• 33. Ways to Battle Infertility    Regular exercise Avoid alcohol, tobacco, and narcotics Limit caffeine No more than 250 mg per day   Limit medications Eat a balanced diet
    • 34. Coping with Infertility  Consider other options Adoption, donor sperm or egg  Talk about your feelings To each other Support groups Counseling services Stay in touch with loved ones
    • 35. THANK YOU VERY MUCH
    • 36. NEXT SLIDES by
    • 37. Presenting By SAIMA
    • 38. Male infertility  it refers to the inability of a male to achieve a pregnancy in a fertile female.  15% of couples, 30%: male , 30% female & both , 25% unexplained & 5% others.
    • 39.  Male infertility is commonly due to deficiencies in the semen, and semen quality is used as a surrogate measure of male fecundity.
    • 40. Causes Factors relating to male infertility are:      Pre-testicular causes Tobacco smoking Testicular factors DNA damage Post-testicular causes
    • 41. Pre-testicular causes  It refer to conditions that impede less support of the testes and include situations of poor hormonal support and poor general health including:  Drugs, alcohol riding (bicycle riding, horseback riding) Medications, including those that affect spermatogenesis such as chemotherapy, anabolic steroids, cimetidine, spironolactone; those that decrease FSH levels such as phenytoin; those that decrease sperm motility such as sulfasalazine and nitrofurantoin.  
    • 42. Tobacco smoking  Male smokers also have approximately 30% higher odds of infertility. There is increasing evidence that the harmful products of tobacco smoking kill sperm cells.
    • 43. DNA damage  Common inherited variants in genes that encode enzymes employed in DNA mismatch repair are associated with increased risk of sperm DNA damage and male infertility.
    • 44. Testicular factors  Testicular factors refer to conditions where the testes produce semen of low quantity and/or poor quality despite adequate hormonal support and include:  Age Genetic defects on the Y chromosome Abnormal set of chromosomes (Klinefelter syndrome) Neoplasm e.g. seminoma Idiopathic failure Trauma Hydrocele Mumps Malaria Testicular cancer Acrosomal defects affecting egg penetration Idiopathic oligospermia - unexplained sperm deficiencies account for 30% of male infertility.           
    • 45. Post-testicular causes  It decrease male fertility due to conditions that affect the male genital system after testicular sperm production and include defects of the genital tract as well as problems in ejaculation:  Vas deferens obstruction Lack of Vas deferens, often related to genetic markers for Cystic Fibrosis Infection, e.g. prostatitis Retrograde ejaculation Ejaculatory duct obstruction Hypospadias Impotence      
    • 46. Diagnosis  The diagnosis of infertility begins with a medical history and physical exam by a physician, preferably a specialist with experience or who specializes in male infertility.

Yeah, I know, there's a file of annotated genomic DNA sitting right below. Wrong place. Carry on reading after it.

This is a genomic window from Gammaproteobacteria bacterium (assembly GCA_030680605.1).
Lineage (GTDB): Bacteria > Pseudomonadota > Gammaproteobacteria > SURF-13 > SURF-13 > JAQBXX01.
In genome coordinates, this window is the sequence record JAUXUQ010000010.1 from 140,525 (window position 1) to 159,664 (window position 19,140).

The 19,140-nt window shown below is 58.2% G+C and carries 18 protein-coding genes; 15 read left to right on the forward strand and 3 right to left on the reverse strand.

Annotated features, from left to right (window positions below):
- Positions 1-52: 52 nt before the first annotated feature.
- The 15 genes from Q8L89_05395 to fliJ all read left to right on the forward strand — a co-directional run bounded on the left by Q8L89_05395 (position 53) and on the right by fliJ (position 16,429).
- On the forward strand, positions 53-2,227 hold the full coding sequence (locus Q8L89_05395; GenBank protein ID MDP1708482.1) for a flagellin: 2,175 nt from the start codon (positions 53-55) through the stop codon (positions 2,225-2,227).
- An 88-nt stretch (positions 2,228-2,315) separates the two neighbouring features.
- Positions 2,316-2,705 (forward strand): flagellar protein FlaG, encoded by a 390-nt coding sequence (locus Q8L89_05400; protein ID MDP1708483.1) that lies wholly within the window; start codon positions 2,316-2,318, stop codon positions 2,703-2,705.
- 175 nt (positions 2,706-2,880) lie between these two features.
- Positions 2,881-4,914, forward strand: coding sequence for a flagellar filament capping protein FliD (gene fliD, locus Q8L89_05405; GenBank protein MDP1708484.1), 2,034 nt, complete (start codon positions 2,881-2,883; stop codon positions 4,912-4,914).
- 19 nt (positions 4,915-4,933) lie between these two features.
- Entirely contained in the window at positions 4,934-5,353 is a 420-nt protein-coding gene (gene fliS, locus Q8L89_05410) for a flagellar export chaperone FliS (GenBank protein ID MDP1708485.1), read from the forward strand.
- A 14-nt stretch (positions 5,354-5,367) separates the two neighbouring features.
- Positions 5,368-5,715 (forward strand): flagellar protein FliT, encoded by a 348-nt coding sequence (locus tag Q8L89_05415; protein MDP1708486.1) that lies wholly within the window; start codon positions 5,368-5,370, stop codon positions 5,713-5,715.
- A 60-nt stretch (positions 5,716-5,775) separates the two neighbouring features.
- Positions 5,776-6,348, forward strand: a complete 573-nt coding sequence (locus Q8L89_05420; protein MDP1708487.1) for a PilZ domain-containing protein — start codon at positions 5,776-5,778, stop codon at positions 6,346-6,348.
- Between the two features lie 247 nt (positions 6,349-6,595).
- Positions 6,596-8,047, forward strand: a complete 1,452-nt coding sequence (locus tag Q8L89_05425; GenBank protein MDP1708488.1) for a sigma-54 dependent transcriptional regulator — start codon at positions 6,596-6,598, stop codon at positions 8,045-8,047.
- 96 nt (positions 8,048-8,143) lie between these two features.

• 47. Medical history  The history should include prior testicular or penile insults (torsion, cryptorchidism, trauma)  infections mumps orchitis, epididymitis  Environmental factors excessive heat, radiation, medications, and Drug use anabolic steroids, alcohol, smoking etc 
    • 48. Physical examination  Usually, the patient disrobes completely and puts on a gown. The physician will perform a continuous examination of the penis, scrotum, testicles, anus and rectum.
    • 49. Sperm sample  The volume of the semen sample, approximate number of total sperm cells, sperm motility/forward progression, and % of sperm with normal morphology are measured. This is the most common type of fertility testing.
    • 50. Semen deficiencies are often labeled as follows:  Oligospermia or Oligozoospermia - decreased number of spermatozoa in semen  Aspermia - complete lack of semen  Hypospermia - reduced seminal volume  Azoospermia - absence of sperm cells in semen  Teratospermia - increase in sperm with abnormal morphology  Asthenozoospermia - reduced sperm motility
    • 51. Blood sample  Common hormonal test include determination of FSH and testosterone levels. A blood sample can reveal genetic causes of infertility, e.g. Klinefelter syndrome, a Y chromosome microdeletion, or cystic fibrosis.
    • 52. Prevention Some strategies suggested or proposed for avoiding male infertility include the following:  1. Avoiding smoking as it damages sperm DNA 2. Avoiding heavy marijuana and alcohol use.
    • 53. 3. Avoiding excessive heat to the testes. 4. Sperm counts can be depressed by daily coital activity and sperm motility may be depressed by coital activity that takes place too infrequently.
    • 54. 5. When participating in contact sports, wear an Protective Cup (safe guard) and Jockstrap to protect the testicles.
    • 55.  Sports such as Baseball, Football, Cricket, Hockey, Softball, Motorcross, Wrestling, Karate or other Martial Arts or any sport where a ball, foot, arm, knee or bat can come into contact with the groin.
    • 56. THANK YOU VERY MUCH QUEsTiONs?